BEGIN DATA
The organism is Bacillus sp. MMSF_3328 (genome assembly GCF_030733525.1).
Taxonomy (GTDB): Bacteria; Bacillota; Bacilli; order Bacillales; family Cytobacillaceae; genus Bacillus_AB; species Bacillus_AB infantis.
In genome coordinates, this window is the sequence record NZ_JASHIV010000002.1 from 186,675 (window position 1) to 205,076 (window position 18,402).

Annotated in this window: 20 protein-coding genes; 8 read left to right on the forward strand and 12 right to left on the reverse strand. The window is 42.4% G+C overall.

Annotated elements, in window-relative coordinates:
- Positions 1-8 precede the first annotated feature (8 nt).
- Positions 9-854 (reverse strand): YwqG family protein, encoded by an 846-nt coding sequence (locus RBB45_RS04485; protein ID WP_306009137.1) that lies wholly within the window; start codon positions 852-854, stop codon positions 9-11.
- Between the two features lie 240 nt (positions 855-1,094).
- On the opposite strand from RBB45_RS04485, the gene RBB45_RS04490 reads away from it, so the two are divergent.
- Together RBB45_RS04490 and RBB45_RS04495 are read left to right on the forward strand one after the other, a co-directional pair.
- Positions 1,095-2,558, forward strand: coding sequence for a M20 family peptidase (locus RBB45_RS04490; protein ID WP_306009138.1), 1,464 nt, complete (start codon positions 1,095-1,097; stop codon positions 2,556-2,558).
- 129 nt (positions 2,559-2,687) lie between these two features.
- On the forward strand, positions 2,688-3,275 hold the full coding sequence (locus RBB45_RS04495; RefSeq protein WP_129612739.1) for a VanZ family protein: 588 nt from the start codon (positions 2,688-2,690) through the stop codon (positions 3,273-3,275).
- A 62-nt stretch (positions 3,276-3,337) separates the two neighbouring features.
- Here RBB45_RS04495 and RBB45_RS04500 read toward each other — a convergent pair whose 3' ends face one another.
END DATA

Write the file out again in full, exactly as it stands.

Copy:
The organism is Bacillus sp. MMSF_3328 (genome assembly GCF_030733525.1).
Taxonomy (GTDB): Bacteria; Bacillota; Bacilli; order Bacillales; family Cytobacillaceae; genus Bacillus_AB; species Bacillus_AB infantis.
In genome coordinates, this window is the sequence record NZ_JASHIV010000002.1 from 186,675 (window position 1) to 205,076 (window position 18,402).

Annotated in this window: 20 protein-coding genes; 8 read left to right on the forward strand and 12 right to left on the reverse strand. The window is 42.4% G+C overall.

Annotated elements, in window-relative coordinates:
- Positions 1-8 precede the first annotated feature (8 nt).
- Positions 9-854 (reverse strand): YwqG family protein, encoded by an 846-nt coding sequence (locus RBB45_RS04485; protein ID WP_306009137.1) that lies wholly within the window; start codon positions 852-854, stop codon positions 9-11.
- Between the two features lie 240 nt (positions 855-1,094).
- On the opposite strand from RBB45_RS04485, the gene RBB45_RS04490 reads away from it, so the two are divergent.
- Together RBB45_RS04490 and RBB45_RS04495 are read left to right on the forward strand one after the other, a co-directional pair.
- Positions 1,095-2,558, forward strand: coding sequence for a M20 family peptidase (locus RBB45_RS04490; protein ID WP_306009138.1), 1,464 nt, complete (start codon positions 1,095-1,097; stop codon positions 2,556-2,558).
- 129 nt (positions 2,559-2,687) lie between these two features.
- On the forward strand, positions 2,688-3,275 hold the full coding sequence (locus RBB45_RS04495; RefSeq protein WP_129612739.1) for a VanZ family protein: 588 nt from the start codon (positions 2,688-2,690) through the stop codon (positions 3,273-3,275).
- A 62-nt stretch (positions 3,276-3,337) separates the two neighbouring features.
- Here RBB45_RS04495 and RBB45_RS04500 read toward each other — a convergent pair whose 3' ends face one another.